Our ambition: to make a commitment to become carbon neutral!
When it comes to energy, you have to take things seriously. Our goal is to use as little fossil fuel as possible, in order to reduce CO2 emissions across the neighbourhood.
To achieve this, we have designed a unique combination of clean energy solutions. This combination will supply electricity and heat without using gas or oil!
As well as this, as the architectural and urban planning have been designed to minimise the demand for energy from the outset, this neighbourhood will consume less than a traditional one.
Rout Lëns, a neutral neighbourhood.
The optimal energy mix
Finding the best possible energy mix was no mean feat. That’s why the neighbourhood underwent a detailed conceptual energy study. This meant that we could put together a strategy that would fit in perfectly with the specific features of the site, as well as complying with legal obligations.
The energy strategy we adopted is a bottom-up approach. So it is based primarily on limiting energy demand and then choosing green technologies adapted to the remaining requirements. Residents and users will thus be able to enjoy maximum comfort while limiting their environmental impact.
The expected distribution is as follows:
- Conventional electricity network: 85%
- Photovoltaic: 12%
- BIPV (Building Integrated Photovoltaics): 3%
- Air/water heat pump: 40%
- Geothermal heat pump: 40%
- Waste water heat recovery: 10%
- Centralised wood-fired heating system: 10% (This is the only one that emits CO2. It will cover times when the demand for heating is as its peak)
Innovative technologies for a forward-thinking neighbourhood
Some of the energy solutions planned for Rout Lëns deserve a bit of our attention.
BIPV, or when the windows produce electricity:
BIPV stands for Building Integrated Photovoltaics. This technology is designed to replace certain building materials, mainly glass, with photovoltaic cells. Each glass roof or window designed in this way captures solar energy to produce electricity!
Particularly well-suited to urban areas, BIPV gives you the chance to make the most of the enormous potential offered by the facades of office and apartment buildings. It complements the electricity produced by traditional photovoltaic panels on the roof.
These innovative new materials are particularly attractive, and give architects the chance to express their creativity while promoting renewable energy.
An urban network with 2 types of heat pump:
After the sun, the air and ground provide us with two particularly appealing and infinite sources of green energy. Air-water and geothermal heat pumps will be installed to harness this energy.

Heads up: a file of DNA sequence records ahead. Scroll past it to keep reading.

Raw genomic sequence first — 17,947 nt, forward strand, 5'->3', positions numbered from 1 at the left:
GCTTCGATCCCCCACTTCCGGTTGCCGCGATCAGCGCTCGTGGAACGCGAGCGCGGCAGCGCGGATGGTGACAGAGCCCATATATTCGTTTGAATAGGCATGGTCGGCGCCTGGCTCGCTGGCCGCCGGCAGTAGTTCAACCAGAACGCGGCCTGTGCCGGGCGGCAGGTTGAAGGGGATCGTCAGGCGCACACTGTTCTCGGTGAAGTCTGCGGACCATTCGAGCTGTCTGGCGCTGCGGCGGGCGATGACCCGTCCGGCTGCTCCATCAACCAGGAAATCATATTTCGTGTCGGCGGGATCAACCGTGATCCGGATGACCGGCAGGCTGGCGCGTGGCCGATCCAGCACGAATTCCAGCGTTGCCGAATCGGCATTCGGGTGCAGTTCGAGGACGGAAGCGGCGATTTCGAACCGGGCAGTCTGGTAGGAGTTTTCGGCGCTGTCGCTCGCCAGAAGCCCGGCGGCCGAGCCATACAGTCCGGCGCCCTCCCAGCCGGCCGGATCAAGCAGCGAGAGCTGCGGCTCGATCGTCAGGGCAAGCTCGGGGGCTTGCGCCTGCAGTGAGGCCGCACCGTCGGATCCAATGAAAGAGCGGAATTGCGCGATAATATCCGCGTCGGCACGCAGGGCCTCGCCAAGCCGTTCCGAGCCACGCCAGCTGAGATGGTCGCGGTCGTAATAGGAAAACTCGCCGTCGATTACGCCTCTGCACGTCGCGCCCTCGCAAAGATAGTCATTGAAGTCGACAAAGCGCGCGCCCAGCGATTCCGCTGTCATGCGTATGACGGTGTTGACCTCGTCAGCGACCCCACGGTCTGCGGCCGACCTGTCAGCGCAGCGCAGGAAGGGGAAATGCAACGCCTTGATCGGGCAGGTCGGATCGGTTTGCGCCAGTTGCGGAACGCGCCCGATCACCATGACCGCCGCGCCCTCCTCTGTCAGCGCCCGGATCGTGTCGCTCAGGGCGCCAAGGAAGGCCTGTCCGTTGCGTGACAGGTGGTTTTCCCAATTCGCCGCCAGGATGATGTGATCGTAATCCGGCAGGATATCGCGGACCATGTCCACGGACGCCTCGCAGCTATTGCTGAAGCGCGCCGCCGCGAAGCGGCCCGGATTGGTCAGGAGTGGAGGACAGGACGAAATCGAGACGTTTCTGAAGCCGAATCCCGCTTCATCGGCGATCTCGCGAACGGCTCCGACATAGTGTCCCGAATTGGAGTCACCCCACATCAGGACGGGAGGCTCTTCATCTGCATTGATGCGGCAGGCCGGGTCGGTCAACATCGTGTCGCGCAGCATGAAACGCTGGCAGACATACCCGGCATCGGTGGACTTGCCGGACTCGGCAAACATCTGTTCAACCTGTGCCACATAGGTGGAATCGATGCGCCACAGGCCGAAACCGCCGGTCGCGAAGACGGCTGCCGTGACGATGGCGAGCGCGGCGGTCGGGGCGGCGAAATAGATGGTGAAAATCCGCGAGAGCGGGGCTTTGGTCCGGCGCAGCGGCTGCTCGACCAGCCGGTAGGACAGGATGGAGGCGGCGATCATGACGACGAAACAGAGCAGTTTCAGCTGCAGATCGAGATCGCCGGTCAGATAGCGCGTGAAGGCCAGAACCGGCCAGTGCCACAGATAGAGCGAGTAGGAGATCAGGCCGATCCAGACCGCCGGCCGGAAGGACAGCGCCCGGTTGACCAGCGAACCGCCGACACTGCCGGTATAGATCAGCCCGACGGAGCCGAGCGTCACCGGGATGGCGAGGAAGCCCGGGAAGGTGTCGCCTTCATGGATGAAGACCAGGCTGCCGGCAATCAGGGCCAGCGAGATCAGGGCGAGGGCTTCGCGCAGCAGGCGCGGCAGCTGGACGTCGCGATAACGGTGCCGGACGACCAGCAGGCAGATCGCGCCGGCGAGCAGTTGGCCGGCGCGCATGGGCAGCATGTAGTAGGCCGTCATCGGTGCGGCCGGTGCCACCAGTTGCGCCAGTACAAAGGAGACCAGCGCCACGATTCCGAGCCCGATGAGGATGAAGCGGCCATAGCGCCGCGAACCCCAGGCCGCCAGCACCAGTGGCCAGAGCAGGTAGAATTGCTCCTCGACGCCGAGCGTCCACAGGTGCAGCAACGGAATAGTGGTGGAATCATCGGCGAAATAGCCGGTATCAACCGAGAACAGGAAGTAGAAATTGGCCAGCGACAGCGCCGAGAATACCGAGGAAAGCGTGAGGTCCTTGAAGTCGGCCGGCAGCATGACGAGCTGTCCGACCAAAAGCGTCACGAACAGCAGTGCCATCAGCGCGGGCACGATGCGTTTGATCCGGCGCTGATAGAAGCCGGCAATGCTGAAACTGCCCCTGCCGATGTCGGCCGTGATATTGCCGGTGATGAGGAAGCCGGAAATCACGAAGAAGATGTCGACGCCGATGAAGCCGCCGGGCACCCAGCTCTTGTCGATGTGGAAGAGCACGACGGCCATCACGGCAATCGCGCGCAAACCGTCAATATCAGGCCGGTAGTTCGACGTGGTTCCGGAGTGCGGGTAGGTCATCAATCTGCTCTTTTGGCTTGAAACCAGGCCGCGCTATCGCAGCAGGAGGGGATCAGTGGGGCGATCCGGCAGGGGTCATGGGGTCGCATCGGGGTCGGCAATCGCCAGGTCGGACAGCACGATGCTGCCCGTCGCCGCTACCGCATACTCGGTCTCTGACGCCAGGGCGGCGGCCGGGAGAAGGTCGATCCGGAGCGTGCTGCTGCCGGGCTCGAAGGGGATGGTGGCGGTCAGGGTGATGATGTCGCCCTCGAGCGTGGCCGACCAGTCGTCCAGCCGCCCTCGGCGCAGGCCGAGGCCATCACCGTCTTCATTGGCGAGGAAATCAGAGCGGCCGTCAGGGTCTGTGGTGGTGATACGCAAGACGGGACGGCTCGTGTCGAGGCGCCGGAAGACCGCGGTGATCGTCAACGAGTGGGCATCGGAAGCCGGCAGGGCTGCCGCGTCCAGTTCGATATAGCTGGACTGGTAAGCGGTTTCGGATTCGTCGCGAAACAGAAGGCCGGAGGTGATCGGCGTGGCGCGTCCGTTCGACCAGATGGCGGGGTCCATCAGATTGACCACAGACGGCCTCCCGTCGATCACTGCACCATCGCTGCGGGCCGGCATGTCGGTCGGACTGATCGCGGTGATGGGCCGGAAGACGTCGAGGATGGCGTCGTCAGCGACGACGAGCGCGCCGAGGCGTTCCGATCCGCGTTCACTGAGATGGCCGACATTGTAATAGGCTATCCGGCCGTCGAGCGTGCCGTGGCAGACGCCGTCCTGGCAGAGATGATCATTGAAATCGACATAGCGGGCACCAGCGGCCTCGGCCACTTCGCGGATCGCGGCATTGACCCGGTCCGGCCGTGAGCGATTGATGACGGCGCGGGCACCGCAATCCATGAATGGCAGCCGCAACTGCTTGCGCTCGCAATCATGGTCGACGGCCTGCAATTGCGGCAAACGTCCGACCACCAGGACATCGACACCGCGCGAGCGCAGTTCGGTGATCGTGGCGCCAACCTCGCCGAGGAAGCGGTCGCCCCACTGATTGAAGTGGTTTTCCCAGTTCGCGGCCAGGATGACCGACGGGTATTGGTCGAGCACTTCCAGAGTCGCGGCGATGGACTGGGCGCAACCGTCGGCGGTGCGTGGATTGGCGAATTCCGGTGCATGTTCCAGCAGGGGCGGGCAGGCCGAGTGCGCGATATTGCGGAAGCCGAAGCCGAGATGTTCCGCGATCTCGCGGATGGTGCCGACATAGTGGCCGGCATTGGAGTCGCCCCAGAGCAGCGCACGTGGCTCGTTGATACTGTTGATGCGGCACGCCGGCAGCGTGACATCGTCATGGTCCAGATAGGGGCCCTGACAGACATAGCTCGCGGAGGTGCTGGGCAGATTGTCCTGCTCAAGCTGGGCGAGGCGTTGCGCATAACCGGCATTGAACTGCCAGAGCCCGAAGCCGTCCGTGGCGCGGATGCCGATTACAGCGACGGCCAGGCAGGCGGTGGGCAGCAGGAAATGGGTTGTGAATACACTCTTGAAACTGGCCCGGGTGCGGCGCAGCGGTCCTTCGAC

Air-water heat pumps draw calories from the outside air and diver them into a building’s heating system. Geothermal heat pumps use energy from the earth’s subsoil where the temperature remains relatively stable throughout the year. One particular feature, and the strength of the Rout Lëns geothermal network, lies in the use of 5 underground car parks. These will be used for the network of “basket” probes, which will be fitted at a medium depth.
In addition to state-of-the-art technology, heat will be supplied via a centralised urban heating network. This will mainly provide heating for domestic water, as the buildings are insulated so well that they are designed to be passive.
This network that runs through the whole neighbourhood offers a two-fold advantage. First of all, it means that costs, such as those associated with maintenance, are spread out. Secondly, it streamlines consumption according to the timetables and needs of the different activities (offices, shops, homes etc.).
Recovering heat from waste water:
In Rout Lëns, nothing will be left to chance when it comes to producing heat at source! Did you know that when you take a shower at 40°, the water that trickles away is still 35°?
By recovering the residual heat from this water and sending it back into the water heating system, a considerable amount of heat energy can be reused.
In our new neighbourhood, it is estimated that this instant heat recovered from waste water will contribute 10%.
Resources, techniques and architecture specific to the Rout Lëns project
Limiting energy needs from the outset
This energy-mix will be all the more efficient if all the architecture and urban planning work have been designed to limit the need for energy!
It is now known that architectural and urban planning choices have a major impact on the energy performance of buildings and the neighbourhood. They have a fundamental impact on heating and electricity needs. For example, access to natural light avoids the inopportune use of artificial lighting. Areas with a lot of plants or shade reduce the need for active cooling.
In Rout Lëns, sun protection, green roofs, trees, plants, raised rooftops and insulation are just some of the many measures planned to minimise the neighbourhood’s energy needs.
Future generations will be grateful for all of this…
Designing a new neighbourhood is a long-term process, spanning several generations!
Rout Lëns must respond to all the issues that have already been identified, but also be scalable to meet new restrictions in the future, whether or not they can be anticipated.
Thanks to the architectural and urban design and the innovative energy mix, we are doing everything possible to make Rout Lëns a neighbourhood that is resolutely looking towards a better future.
Together, we are building a new living space where each generation can flourish in harmony with its environment!